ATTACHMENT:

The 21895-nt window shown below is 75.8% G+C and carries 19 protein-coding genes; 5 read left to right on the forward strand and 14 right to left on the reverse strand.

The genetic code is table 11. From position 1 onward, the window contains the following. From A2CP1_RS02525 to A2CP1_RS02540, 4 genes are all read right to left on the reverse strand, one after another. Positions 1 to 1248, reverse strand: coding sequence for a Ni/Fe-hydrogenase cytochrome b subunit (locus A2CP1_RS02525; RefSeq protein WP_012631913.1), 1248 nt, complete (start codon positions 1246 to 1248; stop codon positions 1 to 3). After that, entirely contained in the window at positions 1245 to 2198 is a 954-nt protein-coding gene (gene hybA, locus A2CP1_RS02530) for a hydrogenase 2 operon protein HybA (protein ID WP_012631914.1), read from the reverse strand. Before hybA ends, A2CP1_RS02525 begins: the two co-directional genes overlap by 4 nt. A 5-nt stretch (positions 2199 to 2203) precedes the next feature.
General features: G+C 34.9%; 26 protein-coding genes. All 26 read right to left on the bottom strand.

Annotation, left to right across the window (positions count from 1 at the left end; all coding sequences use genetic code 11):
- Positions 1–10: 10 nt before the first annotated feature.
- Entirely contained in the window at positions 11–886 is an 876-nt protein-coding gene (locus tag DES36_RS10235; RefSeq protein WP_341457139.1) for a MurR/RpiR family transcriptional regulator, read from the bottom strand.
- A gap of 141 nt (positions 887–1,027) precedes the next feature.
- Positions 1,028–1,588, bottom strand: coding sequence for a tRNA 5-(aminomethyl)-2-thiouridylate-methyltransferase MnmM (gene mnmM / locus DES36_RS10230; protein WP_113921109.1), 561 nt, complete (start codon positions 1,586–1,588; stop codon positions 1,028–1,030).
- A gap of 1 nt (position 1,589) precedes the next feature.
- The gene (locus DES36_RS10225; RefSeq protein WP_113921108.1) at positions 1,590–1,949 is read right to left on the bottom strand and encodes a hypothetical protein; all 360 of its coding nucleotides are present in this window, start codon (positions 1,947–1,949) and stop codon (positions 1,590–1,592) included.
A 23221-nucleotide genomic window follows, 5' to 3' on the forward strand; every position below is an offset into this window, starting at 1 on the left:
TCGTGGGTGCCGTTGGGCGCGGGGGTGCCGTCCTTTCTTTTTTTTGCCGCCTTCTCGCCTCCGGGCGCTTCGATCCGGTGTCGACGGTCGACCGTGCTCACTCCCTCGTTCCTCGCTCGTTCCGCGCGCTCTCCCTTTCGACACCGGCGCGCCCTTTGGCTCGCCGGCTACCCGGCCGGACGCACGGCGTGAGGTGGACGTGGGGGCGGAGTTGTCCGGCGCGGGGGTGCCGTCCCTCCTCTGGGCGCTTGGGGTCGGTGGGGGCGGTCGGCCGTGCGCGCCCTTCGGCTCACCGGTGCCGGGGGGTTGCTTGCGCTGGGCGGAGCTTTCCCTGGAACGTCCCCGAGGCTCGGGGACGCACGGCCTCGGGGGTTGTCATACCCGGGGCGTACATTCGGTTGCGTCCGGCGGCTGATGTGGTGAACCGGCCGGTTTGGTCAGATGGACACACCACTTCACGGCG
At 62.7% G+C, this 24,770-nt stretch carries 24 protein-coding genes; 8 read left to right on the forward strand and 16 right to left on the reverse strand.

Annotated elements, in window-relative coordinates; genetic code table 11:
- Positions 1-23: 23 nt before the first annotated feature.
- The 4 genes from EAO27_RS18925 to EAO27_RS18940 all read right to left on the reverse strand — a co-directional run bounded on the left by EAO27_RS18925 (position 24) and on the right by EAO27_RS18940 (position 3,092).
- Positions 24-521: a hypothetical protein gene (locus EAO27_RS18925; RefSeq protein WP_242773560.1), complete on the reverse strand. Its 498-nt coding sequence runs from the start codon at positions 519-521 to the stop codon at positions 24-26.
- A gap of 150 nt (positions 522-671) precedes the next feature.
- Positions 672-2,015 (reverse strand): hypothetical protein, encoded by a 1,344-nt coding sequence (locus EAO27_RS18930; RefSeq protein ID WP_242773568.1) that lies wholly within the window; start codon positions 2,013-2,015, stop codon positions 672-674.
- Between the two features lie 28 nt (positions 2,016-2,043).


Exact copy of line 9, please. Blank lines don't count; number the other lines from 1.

- A gap of 1 nt (position 1,589) precedes the next feature.